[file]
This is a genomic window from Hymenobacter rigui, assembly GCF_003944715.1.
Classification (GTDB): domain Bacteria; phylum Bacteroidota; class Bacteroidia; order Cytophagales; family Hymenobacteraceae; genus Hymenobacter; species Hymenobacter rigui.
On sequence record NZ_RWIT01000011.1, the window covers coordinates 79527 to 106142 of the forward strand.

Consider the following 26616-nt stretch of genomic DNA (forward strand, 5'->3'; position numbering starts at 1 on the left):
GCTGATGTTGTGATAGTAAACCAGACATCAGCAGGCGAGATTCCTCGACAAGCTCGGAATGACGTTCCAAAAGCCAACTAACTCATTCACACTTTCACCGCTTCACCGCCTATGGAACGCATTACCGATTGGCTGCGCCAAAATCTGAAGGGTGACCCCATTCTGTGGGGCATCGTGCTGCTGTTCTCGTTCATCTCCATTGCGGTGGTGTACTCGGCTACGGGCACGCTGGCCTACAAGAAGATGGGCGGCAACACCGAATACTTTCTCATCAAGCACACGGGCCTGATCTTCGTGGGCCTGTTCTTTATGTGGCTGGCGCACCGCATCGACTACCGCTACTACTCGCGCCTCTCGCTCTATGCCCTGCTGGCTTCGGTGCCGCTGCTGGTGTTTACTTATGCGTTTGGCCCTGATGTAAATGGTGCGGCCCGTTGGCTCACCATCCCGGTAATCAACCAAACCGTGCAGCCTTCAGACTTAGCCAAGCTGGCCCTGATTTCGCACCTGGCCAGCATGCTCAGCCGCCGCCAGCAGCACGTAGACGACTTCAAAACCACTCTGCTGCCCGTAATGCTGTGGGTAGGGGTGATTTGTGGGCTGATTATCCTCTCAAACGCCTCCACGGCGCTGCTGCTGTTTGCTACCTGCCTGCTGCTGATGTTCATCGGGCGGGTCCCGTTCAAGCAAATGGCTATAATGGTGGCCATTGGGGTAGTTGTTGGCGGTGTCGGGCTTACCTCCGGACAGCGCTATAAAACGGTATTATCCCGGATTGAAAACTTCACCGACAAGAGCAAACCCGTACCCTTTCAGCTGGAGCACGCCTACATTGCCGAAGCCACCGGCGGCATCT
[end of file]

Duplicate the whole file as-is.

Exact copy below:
This is a genomic window from Hymenobacter rigui, assembly GCF_003944715.1.
Classification (GTDB): domain Bacteria; phylum Bacteroidota; class Bacteroidia; order Cytophagales; family Hymenobacteraceae; genus Hymenobacter; species Hymenobacter rigui.
On sequence record NZ_RWIT01000011.1, the window covers coordinates 79527 to 106142 of the forward strand.

Consider the following 26616-nt stretch of genomic DNA (forward strand, 5'->3'; position numbering starts at 1 on the left):
GCTGATGTTGTGATAGTAAACCAGACATCAGCAGGCGAGATTCCTCGACAAGCTCGGAATGACGTTCCAAAAGCCAACTAACTCATTCACACTTTCACCGCTTCACCGCCTATGGAACGCATTACCGATTGGCTGCGCCAAAATCTGAAGGGTGACCCCATTCTGTGGGGCATCGTGCTGCTGTTCTCGTTCATCTCCATTGCGGTGGTGTACTCGGCTACGGGCACGCTGGCCTACAAGAAGATGGGCGGCAACACCGAATACTTTCTCATCAAGCACACGGGCCTGATCTTCGTGGGCCTGTTCTTTATGTGGCTGGCGCACCGCATCGACTACCGCTACTACTCGCGCCTCTCGCTCTATGCCCTGCTGGCTTCGGTGCCGCTGCTGGTGTTTACTTATGCGTTTGGCCCTGATGTAAATGGTGCGGCCCGTTGGCTCACCATCCCGGTAATCAACCAAACCGTGCAGCCTTCAGACTTAGCCAAGCTGGCCCTGATTTCGCACCTGGCCAGCATGCTCAGCCGCCGCCAGCAGCACGTAGACGACTTCAAAACCACTCTGCTGCCCGTAATGCTGTGGGTAGGGGTGATTTGTGGGCTGATTATCCTCTCAAACGCCTCCACGGCGCTGCTGCTGTTTGCTACCTGCCTGCTGCTGATGTTCATCGGGCGGGTCCCGTTCAAGCAAATGGCTATAATGGTGGCCATTGGGGTAGTTGTTGGCGGTGTCGGGCTTACCTCCGGACAGCGCTATAAAACGGTATTATCCCGGATTGAAAACTTCACCGACAAGAGCAAACCCGTACCCTTTCAGCTGGAGCACGCCTACATTGCCGAAGCCACCGGCGGCATCT